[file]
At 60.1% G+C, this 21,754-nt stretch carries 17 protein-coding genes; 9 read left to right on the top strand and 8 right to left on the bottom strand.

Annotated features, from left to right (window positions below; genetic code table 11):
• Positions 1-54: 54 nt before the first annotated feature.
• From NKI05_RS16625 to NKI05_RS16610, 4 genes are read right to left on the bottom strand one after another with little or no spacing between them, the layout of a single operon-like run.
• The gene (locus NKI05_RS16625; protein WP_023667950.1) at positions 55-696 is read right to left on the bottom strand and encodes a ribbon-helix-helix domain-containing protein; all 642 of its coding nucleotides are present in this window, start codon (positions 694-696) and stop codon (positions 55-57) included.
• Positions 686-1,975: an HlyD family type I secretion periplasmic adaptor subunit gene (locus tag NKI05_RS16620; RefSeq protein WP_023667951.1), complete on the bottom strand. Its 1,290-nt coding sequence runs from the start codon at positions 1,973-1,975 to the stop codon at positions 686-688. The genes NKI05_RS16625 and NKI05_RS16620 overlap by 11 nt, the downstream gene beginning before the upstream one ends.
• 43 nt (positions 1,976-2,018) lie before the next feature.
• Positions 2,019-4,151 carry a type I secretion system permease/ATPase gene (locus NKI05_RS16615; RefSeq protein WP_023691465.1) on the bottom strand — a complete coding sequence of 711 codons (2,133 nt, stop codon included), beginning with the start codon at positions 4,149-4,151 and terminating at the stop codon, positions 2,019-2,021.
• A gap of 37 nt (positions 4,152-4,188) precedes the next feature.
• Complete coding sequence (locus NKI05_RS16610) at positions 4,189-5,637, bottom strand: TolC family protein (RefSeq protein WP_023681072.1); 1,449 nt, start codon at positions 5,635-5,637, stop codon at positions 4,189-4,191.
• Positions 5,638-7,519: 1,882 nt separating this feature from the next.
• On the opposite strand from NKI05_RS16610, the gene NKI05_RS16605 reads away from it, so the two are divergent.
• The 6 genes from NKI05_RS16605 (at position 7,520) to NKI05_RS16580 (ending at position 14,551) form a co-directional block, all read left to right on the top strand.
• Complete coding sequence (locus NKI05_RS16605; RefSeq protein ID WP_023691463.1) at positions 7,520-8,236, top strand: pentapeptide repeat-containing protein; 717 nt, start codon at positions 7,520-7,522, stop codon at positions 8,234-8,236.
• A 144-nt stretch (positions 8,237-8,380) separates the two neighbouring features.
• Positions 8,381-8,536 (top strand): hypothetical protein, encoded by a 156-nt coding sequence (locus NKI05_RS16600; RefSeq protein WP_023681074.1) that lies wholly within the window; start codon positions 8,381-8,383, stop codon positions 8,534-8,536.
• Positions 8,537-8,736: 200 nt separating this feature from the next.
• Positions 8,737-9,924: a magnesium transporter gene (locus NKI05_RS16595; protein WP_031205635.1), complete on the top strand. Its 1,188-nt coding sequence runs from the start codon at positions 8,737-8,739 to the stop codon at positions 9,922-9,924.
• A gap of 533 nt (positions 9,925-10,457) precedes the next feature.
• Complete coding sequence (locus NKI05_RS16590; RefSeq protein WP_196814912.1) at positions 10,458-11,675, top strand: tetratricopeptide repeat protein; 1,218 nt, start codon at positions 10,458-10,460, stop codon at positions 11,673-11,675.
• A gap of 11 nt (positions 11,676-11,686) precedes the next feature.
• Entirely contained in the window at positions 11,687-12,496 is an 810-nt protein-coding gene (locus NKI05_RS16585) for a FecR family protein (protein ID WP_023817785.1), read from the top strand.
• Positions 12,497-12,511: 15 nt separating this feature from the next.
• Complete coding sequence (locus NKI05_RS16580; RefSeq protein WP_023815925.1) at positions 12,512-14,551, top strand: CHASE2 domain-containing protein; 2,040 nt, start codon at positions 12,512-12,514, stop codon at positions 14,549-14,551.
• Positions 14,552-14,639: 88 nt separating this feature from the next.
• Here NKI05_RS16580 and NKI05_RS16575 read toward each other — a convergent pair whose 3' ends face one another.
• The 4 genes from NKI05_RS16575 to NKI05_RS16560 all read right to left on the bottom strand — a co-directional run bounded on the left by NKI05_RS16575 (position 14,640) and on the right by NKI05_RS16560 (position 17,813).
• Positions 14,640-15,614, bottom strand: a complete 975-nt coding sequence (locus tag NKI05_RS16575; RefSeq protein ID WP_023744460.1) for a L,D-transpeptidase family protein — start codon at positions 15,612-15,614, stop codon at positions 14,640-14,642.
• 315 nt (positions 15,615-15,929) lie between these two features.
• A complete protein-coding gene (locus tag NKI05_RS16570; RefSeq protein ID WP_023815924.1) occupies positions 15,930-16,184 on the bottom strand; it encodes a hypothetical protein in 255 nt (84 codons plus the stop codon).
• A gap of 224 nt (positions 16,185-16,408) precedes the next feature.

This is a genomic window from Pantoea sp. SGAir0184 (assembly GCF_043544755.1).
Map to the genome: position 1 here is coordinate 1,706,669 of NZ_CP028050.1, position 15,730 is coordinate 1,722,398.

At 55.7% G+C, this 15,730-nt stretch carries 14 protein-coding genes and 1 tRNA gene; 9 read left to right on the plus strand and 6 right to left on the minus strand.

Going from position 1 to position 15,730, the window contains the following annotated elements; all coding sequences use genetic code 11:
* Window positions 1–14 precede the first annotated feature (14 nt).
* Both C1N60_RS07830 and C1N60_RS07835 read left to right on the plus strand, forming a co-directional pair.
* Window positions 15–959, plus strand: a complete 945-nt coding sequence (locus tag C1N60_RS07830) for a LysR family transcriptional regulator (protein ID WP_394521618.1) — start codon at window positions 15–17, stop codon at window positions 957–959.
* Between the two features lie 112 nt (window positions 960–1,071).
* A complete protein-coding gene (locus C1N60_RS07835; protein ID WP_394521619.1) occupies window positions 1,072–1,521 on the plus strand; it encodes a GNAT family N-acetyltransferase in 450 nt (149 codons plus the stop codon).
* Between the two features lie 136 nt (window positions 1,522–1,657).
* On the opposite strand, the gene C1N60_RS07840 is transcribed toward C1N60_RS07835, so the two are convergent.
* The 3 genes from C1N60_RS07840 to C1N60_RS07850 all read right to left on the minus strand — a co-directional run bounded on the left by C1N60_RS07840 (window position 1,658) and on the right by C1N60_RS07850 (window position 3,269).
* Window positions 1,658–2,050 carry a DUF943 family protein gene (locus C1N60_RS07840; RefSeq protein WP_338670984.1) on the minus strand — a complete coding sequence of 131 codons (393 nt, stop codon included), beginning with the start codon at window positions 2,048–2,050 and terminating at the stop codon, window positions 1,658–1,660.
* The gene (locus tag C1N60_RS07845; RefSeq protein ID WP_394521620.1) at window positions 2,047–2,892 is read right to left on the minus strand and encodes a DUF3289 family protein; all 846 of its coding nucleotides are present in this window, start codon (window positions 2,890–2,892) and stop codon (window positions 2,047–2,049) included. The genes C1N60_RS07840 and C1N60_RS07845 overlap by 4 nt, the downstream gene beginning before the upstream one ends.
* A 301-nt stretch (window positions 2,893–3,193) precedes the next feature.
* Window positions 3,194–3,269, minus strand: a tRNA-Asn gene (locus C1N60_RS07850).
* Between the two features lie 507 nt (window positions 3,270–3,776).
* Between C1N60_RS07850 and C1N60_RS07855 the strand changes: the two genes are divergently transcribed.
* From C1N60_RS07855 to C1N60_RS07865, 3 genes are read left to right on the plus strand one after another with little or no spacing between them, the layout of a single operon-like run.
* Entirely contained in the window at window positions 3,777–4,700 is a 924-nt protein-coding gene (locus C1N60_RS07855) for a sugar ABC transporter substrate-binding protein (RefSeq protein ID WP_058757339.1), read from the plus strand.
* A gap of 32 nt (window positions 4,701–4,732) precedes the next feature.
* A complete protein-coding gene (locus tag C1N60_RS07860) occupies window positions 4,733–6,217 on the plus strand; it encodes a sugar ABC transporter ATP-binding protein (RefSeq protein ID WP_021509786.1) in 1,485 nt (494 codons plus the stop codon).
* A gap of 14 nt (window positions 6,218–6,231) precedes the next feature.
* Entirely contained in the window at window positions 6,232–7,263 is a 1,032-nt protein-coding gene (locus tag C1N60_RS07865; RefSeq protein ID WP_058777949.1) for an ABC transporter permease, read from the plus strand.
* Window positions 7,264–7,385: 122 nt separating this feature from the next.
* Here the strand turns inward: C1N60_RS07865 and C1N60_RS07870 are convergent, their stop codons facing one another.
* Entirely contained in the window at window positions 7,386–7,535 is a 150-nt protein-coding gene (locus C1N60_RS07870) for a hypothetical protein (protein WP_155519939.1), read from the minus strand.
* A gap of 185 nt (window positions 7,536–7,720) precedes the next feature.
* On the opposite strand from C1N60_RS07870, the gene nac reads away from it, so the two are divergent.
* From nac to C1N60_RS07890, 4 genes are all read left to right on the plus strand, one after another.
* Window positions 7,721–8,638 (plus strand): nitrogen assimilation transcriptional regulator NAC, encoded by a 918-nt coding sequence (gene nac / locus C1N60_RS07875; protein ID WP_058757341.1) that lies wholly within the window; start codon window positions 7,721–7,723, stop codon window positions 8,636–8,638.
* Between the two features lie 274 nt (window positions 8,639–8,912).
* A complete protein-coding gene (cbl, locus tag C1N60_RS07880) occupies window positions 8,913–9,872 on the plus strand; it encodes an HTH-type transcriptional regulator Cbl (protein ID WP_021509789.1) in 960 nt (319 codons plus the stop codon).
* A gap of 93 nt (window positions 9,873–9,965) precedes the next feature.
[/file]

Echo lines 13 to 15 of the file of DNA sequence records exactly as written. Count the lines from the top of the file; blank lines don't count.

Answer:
• The 6 genes from NKI05_RS16605 (at position 7,520) to NKI05_RS16580 (ending at position 14,551) form a co-directional block, all read left to right on the top strand.
• Complete coding sequence (locus NKI05_RS16605; RefSeq protein ID WP_023691463.1) at positions 7,520-8,236, top strand: pentapeptide repeat-containing protein; 717 nt, start codon at positions 7,520-7,522, stop codon at positions 8,234-8,236.
• A 144-nt stretch (positions 8,237-8,380) separates the two neighbouring features.